And that’s what Quinn, a white kid, saw. He saw his best friend’s older brother beating the daylights out of a classmate. At first Quinn doesn’t tell a soul…He’s not even sure he understands it. And does it matter? The whole thing was caught on camera, anyway. But when the school—and nation—start to divide on what happens, blame spreads like wildfire fed by ugly words like “racism” and “police brutality.” Quinn realizes he’s got to understand it, because, bystander or not, he’s a part of history. He just has to figure out what side of history that will be.
Rashad and Quinn—one black, one white, both American—face the unspeakable truth that racism and prejudice didn’t die after the civil rights movement. There’s a future at stake, a future where no one else will have to be absent because of police brutality. They just have to risk everything to change the world.
Cuz that’s how it can end.
All American Boys is another powerful novel that deals with racism and police brutality. Though this novel was written back in 2015, it is even more relevant now. I was first ‘introduced’ to Jason Reynolds last year with his novel Long Way Down which was my top read of 2020, and I was excited to listen to another of his novels on audiobook.
We have two narrators: Rashad and Quinn. Rashad is black and involved in the school’s ROTC and Quinn is white and on the basketball team. They go to the same school but do not know each other. Rashad is inside a convenience store when an event happens and an assumption is made and then Rashad becomes a victim to excessive force from a police officer. Quinn is outside the convenience store and sees the beating, which affects him, especially since he knows the police officer involved who has become a father-like figure to him.
Then as things happen in today’s world, the video goes viral and Rashad finds himself at the center of the news and the town becomes divided. We also see how this one event affects so many in the community. A graffiti tag shows up at Rashad and Quinn’s school and gains momentum. Students at the school organize a march to protest and Quinn has to decide which side he ultimately chooses.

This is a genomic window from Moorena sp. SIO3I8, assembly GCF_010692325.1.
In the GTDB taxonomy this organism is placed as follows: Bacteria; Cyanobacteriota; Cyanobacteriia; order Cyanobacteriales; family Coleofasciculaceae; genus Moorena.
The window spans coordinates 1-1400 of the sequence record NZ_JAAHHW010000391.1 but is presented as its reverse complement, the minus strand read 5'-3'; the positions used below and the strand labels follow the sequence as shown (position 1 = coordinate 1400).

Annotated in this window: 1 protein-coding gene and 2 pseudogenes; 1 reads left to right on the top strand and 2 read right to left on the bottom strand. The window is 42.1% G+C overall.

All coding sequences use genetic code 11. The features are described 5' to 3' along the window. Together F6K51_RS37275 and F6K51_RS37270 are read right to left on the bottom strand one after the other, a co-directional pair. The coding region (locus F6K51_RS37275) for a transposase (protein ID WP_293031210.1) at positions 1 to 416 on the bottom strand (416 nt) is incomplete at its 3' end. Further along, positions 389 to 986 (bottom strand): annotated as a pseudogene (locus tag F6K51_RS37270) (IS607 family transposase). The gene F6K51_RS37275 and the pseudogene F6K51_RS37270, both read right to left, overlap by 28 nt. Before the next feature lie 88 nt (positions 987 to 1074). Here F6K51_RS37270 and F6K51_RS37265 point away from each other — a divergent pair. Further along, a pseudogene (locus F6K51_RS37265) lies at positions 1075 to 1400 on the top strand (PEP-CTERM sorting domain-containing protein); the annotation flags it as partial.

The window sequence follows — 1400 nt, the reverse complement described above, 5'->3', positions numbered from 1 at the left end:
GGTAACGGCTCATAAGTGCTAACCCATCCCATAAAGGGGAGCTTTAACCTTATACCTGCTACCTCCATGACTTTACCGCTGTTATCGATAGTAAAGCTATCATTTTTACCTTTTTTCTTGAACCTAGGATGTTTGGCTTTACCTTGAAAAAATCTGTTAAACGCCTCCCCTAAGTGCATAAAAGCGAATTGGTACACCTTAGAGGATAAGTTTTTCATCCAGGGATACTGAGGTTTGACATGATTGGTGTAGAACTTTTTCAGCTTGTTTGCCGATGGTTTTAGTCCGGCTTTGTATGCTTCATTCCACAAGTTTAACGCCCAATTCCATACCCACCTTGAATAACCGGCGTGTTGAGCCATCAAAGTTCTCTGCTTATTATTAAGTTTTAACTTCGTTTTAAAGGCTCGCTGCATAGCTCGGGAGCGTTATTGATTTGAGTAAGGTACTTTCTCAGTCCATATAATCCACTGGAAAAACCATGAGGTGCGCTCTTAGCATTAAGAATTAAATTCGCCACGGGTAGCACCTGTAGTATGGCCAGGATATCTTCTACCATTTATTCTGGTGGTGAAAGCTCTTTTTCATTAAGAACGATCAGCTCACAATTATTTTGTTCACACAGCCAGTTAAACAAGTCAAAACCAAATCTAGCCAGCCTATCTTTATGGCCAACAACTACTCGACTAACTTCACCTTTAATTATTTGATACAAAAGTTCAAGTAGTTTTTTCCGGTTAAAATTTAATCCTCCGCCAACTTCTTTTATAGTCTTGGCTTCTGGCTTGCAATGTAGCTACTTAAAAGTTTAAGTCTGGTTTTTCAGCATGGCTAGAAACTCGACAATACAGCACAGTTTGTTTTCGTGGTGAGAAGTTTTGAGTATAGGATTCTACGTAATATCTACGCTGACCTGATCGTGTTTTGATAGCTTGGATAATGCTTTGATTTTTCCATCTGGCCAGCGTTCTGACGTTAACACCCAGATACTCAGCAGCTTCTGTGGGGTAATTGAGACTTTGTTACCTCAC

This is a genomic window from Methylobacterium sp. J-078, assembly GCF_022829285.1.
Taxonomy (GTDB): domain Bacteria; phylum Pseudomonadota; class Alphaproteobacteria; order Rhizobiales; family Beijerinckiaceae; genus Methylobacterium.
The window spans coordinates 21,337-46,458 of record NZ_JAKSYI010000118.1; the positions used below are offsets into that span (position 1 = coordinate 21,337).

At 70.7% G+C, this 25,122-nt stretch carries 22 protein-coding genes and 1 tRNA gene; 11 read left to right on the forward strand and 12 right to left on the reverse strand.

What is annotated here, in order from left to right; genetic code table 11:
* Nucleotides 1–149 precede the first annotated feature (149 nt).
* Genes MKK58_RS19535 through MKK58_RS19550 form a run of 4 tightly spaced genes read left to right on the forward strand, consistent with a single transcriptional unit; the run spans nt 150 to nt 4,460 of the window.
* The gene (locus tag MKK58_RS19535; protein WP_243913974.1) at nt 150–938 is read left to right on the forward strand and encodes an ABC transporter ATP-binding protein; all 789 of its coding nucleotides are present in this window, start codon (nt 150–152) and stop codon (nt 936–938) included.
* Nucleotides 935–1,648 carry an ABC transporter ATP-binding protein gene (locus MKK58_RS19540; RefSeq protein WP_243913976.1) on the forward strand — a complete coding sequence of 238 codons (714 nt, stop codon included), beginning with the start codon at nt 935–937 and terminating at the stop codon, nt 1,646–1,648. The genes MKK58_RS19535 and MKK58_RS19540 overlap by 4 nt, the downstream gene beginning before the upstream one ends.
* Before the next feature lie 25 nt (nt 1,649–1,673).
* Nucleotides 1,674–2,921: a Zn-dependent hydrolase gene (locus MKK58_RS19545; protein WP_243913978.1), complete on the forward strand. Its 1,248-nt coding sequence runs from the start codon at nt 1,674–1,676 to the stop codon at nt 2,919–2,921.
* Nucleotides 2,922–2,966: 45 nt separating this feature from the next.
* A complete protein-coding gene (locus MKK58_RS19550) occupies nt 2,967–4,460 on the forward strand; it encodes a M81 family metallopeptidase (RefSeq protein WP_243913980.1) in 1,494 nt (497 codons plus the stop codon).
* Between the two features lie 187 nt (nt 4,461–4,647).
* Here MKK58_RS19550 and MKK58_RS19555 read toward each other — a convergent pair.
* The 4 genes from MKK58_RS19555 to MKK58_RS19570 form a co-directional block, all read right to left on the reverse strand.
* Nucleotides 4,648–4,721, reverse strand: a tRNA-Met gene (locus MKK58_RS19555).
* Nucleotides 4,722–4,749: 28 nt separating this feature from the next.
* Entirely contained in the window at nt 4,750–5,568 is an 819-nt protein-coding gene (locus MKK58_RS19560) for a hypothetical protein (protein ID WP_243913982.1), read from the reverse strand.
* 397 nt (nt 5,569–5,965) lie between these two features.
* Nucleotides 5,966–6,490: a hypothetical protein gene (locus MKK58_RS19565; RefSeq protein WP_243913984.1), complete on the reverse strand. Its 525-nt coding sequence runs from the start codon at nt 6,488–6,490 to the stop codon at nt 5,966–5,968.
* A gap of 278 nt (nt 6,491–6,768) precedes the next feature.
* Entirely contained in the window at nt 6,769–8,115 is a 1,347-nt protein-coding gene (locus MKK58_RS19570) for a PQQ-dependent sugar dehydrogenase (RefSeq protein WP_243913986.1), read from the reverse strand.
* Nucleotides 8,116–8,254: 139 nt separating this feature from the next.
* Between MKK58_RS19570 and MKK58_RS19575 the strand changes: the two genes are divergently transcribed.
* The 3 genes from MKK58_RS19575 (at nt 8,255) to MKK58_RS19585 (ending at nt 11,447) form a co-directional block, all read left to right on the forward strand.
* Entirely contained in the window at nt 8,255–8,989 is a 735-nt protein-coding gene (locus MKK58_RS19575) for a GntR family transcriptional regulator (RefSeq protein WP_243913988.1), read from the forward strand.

This is yet another YA novel that leaves the reader with many things to think about. This is another one that is highly recommended and I look forward to seeing what else Jason Reynolds has written and will write in the future.[Top]
Long Way Down
Author: Jason Reynolds
Published: October 24, 2017
Reviewed By: Jessica
Date Read: November 22, 2020
Jessica’s Rating: 5 stars
An ode to Put the Damn Guns Down, this is New York Times bestseller Jason Reynolds’s fiercely stunning novel that takes place in sixty potent seconds—the time it takes a kid to decide whether or not he’s going to murder the guy who killed his brother.
Will’s older brother, Shawn, has been shot.
Will feels a sadness so great, he can’t explain it. But in his neighborhood, there are THE RULES:
No. 1: Crying
No matter what.
No. 2: Snitching
No matter what.
No. 3: Revenge
No matter what.
But bullets miss. You can get the wrong guy. And there’s always someone else who knows to follow the rules…
Told in short, fierce staccato narrative verse, Long Way Down is a fast and furious, dazzlingly brilliant look at teenage gun violence, as could only be told by Jason Reynolds
Wow, wow, wow! This is one where I edited the book descriptions from both Amazon and Goodreads, as both together give away the plot and this is one where it is best to know next to nothing other than the bare minimum: That Will’s brother Shawn was shot dead and Will is determined to get revenge on the shooter. Other than that all you need to know is that the novel is written in poetry/ verse and also takes place in 60 seconds. How does it take place in such a short time period? You’ll have to read this one to find out!
As mentioned, Will’s brother was shot dead and he wants revenge. He seeks out revenge by going to kill his brother’s killer. He gets on an elevator with a gun (which he has never shot)… and then things start happening.
The numbered chapters in Long Way Down descend as the elevator reaches a new floor level, which adds to the urgency of the situation.
I listened to the audiobook, which is narrated by the author himself, Jason Reynolds. No one other than Reynolds could have accomplished what he intended; and even in the brief author interview, Reynold explains why only he could narrate this novel. This novel is written in verse, which usually is not for me. In this case I benefitted by listening to the audiobook.
Long Way Down is a short yet also very powerful novel that leaves you thinking about so much after you have finished it. This is one that will stay with you. I can say this is my top read for 2020. The audiobook is just one hour and 45 minutes long and deserves a full listen to in one sitting.
I very highly recommend the audiobook version for everyone, especially if verse and poetry are not your typical genre. Long Way Down is a must read.[Top]